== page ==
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Building a brain in the gut: development of the enteric nervous system

Authors

  • AM Goldstein,

    1. Department of Pediatric Surgery, Massachusetts General Hospital, Harvard Medical School, Boston, MA, USA
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  • RMW Hofstra,

    1. Department of Clinical Genetics, Erasmus Medical Center, Rotterdam, The Netherlands
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  • AJ Burns

    Corresponding author
    1. Department of Clinical Genetics, Erasmus Medical Center, Rotterdam, The Netherlands
    2. Neural Development and Gastroenterology Units, UCL Institute of Child Health, London, UK
    • Department of Pediatric Surgery, Massachusetts General Hospital, Harvard Medical School, Boston, MA, USA
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  • The authors have no conflict of interest.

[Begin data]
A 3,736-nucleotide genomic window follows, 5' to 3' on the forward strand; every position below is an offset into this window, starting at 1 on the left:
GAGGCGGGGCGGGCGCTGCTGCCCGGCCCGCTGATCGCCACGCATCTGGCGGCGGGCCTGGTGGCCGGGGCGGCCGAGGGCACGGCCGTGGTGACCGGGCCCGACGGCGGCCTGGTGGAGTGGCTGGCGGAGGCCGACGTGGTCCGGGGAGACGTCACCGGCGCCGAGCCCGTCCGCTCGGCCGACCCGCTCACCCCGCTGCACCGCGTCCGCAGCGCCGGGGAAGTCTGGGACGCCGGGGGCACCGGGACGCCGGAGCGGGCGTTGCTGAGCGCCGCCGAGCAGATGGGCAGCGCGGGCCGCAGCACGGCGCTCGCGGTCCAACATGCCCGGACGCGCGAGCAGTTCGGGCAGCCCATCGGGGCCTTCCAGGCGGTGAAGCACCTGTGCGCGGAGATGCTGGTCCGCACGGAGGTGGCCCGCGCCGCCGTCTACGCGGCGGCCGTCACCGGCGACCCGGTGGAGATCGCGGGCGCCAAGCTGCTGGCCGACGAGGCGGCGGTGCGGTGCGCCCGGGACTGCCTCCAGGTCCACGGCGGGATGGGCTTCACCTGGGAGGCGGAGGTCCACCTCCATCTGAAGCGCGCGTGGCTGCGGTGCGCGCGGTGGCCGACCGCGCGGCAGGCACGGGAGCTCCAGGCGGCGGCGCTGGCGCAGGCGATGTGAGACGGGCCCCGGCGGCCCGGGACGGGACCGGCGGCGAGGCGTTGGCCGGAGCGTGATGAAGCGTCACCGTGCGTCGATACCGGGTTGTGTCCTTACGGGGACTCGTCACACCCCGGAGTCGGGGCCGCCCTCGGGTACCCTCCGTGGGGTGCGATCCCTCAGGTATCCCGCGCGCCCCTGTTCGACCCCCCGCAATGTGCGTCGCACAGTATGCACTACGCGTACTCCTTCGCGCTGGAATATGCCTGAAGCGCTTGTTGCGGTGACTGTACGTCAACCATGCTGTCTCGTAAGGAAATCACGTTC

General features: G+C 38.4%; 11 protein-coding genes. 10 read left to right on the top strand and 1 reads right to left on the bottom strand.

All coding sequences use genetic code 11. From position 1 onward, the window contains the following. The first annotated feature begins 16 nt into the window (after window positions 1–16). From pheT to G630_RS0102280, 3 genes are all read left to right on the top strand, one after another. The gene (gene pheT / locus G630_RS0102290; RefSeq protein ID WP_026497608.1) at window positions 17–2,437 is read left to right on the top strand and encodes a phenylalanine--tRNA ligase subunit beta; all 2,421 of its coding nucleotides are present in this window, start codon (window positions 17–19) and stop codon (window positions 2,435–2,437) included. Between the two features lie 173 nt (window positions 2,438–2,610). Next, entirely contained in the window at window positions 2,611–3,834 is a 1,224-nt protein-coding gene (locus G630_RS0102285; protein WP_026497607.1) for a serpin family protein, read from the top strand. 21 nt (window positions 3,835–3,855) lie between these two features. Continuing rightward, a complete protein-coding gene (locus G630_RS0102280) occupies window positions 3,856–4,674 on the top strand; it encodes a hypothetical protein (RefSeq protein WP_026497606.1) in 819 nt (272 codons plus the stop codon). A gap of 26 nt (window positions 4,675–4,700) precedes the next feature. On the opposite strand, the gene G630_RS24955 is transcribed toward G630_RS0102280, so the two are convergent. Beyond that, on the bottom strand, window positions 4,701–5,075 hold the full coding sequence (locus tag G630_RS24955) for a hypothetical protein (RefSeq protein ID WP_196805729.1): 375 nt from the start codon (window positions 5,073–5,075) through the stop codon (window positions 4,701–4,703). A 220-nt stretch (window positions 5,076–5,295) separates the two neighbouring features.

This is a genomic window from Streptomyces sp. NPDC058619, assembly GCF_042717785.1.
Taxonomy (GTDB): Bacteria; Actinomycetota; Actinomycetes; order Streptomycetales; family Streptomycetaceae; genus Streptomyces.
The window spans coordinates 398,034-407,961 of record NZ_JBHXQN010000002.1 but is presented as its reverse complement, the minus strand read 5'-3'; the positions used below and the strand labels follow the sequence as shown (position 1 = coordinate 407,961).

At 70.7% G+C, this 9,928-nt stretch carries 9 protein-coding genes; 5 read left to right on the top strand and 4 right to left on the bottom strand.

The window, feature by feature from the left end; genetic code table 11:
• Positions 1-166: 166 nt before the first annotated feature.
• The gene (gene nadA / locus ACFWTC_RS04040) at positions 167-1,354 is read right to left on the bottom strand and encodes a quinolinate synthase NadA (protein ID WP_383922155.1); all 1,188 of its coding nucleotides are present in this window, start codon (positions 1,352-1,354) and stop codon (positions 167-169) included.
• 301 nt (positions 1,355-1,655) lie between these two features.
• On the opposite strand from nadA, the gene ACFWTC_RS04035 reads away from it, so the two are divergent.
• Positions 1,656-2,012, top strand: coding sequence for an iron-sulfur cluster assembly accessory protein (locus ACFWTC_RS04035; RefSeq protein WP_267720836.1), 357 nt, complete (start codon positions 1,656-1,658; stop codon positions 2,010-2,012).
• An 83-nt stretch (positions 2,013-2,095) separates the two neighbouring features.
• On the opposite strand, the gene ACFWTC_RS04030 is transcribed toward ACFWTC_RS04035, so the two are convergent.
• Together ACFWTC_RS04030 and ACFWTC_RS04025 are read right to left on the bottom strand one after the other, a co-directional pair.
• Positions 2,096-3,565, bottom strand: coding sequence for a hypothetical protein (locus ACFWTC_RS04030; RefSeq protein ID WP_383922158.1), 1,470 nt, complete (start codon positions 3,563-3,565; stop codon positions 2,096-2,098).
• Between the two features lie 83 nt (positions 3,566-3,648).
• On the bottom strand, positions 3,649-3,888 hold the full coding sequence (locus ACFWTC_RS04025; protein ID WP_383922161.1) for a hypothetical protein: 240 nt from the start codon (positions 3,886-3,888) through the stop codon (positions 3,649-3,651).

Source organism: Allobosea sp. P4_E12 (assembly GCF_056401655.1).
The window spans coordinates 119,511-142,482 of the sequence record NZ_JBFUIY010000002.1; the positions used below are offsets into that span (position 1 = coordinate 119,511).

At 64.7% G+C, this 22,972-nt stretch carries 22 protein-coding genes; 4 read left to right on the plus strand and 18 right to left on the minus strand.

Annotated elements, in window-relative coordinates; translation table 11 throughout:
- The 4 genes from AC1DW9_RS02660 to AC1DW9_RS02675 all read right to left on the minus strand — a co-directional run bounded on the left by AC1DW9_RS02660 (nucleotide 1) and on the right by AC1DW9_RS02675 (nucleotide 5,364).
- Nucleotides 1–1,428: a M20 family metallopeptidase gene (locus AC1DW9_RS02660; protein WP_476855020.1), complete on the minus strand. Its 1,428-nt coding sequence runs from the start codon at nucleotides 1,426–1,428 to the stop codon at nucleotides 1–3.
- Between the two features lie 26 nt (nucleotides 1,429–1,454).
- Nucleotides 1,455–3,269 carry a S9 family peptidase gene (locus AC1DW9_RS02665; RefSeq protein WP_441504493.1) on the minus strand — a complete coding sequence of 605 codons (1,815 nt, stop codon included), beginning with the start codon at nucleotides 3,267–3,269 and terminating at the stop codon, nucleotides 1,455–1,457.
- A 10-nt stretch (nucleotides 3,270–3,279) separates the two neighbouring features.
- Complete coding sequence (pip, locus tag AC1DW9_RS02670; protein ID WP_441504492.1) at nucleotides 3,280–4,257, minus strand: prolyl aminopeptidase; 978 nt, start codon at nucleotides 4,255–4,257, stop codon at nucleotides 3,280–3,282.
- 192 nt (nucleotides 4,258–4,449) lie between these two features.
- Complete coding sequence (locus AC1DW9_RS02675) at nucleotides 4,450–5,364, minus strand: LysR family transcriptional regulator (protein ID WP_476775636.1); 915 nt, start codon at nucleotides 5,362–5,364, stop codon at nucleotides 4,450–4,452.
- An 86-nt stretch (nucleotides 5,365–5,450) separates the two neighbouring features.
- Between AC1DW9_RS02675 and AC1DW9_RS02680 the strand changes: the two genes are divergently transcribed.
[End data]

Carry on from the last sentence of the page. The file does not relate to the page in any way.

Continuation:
Corresponding author: Alan J. Burns,

Neural Development and

Gastroenterology Units, UCL Institute of

Child Health, 30 Guilford Street,

London, WC1N 1EH, UK.

Tel.: +44 20 7905 2721;

fax: +44 20 7831 4366;

e-mail: alan.burns@ucl.ac.uk

Abstract

The enteric nervous system (ENS), the intrinsic innervation of the gastrointestinal tract, is an essential component of the gut neuromusculature and controls many aspects of gut function, including coordinated muscular peristalsis. The ENS is entirely derived from neural crest cells (NCC) which undergo a number of key processes, including extensive migration into and along the gut, proliferation, and differentiation into enteric neurons and glia, during embryogenesis and fetal life. These mechanisms are under the molecular control of numerous signaling pathways, transcription factors, neurotrophic factors and extracellular matrix components. Failure in these processes and consequent abnormal ENS development can result in so-called enteric neuropathies, arguably the best characterized of which is the congenital disorder Hirschsprung disease (HSCR), or aganglionic megacolon. This review focuses on the molecular and genetic factors regulating ENS development from NCC, the clinical genetics of HSCR and its associated syndromes, and recent advances aimed at improving our understanding and treatment of enteric neuropathies.

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